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Orange blossom honey is my favorite but it can be very expensive. You can definitely taste a flowery orange flavor. But now I just stick to the splenda honey. One of the best inventions was sugarless bees.

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All honey is exactly the same

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Honey has a different taste and other characteristics depending on the nectar source (flower). Buckwheat honey for example is black in color and has a strong taste. Honey in Japanese supermarkets tends to be liquid honey from China (95% of the market), over processed at high temperatures with pollen filtered out and oftentimes diluted with syrup. Darker honeys have strong antioxidant activity. Manuka honey from NZ is known for its antibacterial activity and its ability to assist with H.Prilori, the bacteria linked to stomach ulcers. It is also used to heal wounds.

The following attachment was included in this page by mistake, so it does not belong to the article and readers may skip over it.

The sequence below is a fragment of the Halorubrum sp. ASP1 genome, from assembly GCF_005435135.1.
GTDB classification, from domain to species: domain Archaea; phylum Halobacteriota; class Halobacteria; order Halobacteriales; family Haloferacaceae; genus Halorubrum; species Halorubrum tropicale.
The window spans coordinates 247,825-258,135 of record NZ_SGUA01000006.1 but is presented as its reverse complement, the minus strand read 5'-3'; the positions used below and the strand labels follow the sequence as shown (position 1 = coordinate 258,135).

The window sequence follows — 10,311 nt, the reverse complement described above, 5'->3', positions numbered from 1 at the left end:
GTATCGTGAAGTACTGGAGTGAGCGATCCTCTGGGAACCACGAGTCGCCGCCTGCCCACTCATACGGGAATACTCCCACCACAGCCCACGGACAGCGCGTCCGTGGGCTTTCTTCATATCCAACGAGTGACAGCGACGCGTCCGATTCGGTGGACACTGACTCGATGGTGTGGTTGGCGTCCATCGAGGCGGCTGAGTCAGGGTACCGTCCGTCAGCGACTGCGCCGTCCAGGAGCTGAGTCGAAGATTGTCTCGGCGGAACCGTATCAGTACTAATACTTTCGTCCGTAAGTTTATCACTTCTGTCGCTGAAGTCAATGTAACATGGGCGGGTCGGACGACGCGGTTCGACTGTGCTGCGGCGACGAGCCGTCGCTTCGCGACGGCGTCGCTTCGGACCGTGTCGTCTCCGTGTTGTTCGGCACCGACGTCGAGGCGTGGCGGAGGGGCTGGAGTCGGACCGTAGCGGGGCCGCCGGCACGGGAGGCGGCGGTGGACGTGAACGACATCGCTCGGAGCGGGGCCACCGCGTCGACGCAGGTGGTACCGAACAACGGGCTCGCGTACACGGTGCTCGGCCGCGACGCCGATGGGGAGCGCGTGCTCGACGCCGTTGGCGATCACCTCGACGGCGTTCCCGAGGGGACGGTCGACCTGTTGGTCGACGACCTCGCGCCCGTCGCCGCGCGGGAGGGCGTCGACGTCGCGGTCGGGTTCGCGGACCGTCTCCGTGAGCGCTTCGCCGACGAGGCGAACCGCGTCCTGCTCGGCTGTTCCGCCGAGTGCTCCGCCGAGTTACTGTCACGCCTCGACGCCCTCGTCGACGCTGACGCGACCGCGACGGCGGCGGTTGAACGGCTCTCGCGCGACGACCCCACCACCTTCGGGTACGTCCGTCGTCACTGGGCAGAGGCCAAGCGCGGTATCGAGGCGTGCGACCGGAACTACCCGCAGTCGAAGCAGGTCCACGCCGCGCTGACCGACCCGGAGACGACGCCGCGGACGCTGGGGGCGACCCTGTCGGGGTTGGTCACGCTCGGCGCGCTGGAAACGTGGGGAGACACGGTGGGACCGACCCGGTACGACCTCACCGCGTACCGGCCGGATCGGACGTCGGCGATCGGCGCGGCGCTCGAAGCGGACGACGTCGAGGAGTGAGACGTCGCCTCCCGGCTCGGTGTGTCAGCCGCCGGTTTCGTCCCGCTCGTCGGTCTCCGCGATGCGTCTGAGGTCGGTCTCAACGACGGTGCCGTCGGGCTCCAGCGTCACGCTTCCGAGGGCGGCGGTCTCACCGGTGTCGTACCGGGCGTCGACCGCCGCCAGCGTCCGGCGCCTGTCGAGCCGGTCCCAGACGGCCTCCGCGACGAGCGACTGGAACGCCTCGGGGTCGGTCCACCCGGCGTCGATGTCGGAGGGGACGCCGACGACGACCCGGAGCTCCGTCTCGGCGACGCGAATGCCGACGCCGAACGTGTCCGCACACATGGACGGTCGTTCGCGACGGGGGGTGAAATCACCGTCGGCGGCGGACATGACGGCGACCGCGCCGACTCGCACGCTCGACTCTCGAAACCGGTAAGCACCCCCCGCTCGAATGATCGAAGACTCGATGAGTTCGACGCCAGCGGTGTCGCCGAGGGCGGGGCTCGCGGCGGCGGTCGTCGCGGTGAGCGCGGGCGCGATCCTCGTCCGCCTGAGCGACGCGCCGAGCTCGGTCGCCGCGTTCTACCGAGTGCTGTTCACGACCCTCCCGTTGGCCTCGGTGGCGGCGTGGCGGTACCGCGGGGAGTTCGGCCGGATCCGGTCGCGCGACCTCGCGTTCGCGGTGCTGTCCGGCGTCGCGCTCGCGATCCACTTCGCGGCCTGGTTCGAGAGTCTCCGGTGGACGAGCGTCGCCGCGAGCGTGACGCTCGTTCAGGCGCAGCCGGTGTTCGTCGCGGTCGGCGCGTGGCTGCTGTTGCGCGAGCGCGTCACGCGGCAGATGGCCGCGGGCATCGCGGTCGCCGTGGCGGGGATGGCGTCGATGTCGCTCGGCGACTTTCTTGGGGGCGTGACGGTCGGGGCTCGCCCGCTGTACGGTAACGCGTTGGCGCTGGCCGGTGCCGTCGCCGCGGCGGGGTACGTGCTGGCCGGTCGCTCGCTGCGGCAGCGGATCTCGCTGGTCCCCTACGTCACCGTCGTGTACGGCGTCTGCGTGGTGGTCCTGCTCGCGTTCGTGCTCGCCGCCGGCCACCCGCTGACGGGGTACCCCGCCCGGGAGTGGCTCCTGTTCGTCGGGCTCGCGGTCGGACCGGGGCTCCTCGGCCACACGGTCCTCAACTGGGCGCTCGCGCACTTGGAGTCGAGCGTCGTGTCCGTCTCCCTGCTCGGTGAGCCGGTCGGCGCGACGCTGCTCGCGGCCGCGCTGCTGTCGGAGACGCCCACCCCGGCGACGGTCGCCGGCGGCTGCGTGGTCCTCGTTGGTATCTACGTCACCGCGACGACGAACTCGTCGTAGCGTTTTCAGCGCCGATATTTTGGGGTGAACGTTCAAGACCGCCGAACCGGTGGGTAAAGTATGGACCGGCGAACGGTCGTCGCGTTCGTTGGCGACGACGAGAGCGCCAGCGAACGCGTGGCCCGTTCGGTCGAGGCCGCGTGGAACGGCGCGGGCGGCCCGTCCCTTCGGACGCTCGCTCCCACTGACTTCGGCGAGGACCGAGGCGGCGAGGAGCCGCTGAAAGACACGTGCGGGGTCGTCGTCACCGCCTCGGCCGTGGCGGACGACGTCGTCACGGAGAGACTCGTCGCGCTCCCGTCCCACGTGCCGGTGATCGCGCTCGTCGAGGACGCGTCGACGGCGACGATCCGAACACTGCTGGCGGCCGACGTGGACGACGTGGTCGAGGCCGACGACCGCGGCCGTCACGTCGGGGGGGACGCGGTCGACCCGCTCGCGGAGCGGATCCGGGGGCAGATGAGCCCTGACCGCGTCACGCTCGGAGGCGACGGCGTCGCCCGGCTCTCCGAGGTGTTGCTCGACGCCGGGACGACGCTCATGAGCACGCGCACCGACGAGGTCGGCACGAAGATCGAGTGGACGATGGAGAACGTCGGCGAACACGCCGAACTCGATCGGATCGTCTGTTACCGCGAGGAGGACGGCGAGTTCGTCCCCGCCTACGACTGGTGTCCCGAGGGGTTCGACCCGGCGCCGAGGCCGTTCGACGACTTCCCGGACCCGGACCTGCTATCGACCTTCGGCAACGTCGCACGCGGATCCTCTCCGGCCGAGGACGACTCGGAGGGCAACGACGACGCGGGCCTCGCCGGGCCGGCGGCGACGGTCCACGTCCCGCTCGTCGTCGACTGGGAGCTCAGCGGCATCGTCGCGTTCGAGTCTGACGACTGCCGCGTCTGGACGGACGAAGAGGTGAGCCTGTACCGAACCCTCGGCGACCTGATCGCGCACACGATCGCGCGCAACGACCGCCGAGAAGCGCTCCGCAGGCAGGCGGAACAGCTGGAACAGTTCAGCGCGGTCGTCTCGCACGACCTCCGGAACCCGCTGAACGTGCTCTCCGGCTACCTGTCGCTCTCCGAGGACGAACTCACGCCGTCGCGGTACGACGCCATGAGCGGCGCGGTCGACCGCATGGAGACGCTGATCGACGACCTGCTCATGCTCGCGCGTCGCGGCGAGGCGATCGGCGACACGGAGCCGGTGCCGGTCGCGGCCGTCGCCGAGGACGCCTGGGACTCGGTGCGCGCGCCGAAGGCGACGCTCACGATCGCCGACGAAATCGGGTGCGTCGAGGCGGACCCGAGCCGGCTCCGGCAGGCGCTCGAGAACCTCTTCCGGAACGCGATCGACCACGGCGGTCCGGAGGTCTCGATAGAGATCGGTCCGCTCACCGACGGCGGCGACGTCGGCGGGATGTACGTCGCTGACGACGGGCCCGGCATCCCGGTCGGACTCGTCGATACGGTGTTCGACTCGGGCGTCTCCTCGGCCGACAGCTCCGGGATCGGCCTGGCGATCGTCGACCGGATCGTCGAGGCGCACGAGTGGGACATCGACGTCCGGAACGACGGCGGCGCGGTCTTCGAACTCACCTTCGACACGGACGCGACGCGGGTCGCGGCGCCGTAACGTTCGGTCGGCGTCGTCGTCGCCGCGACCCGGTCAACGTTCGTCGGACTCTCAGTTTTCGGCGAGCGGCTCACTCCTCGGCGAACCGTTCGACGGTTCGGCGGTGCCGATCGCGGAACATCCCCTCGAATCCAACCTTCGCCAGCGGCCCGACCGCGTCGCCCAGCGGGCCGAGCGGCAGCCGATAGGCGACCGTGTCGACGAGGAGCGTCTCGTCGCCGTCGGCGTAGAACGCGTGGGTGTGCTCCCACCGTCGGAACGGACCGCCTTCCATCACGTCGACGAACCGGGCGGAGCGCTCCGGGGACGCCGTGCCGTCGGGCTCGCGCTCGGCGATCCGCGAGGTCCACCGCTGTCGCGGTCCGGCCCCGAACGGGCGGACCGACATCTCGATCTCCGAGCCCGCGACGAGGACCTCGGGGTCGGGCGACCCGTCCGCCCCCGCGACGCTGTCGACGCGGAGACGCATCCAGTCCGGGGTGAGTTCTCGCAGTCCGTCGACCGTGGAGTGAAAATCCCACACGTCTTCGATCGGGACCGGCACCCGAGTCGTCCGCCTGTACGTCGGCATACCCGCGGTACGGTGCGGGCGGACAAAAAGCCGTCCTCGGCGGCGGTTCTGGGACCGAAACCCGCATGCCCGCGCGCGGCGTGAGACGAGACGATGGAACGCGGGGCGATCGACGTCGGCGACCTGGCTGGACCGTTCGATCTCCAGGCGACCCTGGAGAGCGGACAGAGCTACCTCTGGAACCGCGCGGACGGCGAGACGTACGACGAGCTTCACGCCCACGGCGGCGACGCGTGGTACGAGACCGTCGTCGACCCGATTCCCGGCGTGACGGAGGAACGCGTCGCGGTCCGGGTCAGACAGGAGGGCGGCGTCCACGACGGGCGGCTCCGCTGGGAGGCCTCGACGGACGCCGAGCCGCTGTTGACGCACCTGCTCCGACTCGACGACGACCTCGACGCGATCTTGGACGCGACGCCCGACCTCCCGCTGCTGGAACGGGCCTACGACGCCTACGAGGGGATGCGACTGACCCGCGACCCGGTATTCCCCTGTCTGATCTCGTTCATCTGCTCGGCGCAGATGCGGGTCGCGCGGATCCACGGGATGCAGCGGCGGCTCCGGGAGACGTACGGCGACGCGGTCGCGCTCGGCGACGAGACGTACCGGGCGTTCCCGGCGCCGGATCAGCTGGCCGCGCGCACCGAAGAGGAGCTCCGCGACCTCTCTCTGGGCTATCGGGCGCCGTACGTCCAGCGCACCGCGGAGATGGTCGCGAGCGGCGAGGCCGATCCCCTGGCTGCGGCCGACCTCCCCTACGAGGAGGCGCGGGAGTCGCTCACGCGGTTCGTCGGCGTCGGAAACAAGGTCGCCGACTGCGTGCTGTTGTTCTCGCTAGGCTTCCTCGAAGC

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Honey, like beer and wine, has many varieties. People who say it's all the same need to get out more, as this is just not true. Japan has honey stores here and there along the country roads. You can taste and see the difference. I recommend the experience.

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Honey is honey, it's all the same.

Don't believe the marketers.

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Japan does make good quality honey, just a bit expensive. The honey they sell in the supermarket is mainly from China. The best honey comes from Germany, France and Greece....I am addicted to good quality honey and the Australian couldn't really convince me.

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I'm not a big honey lover but I do like it as a salad dressing with lemon juice. Pity the linked site doesn't include some recipes for using honey in cooking.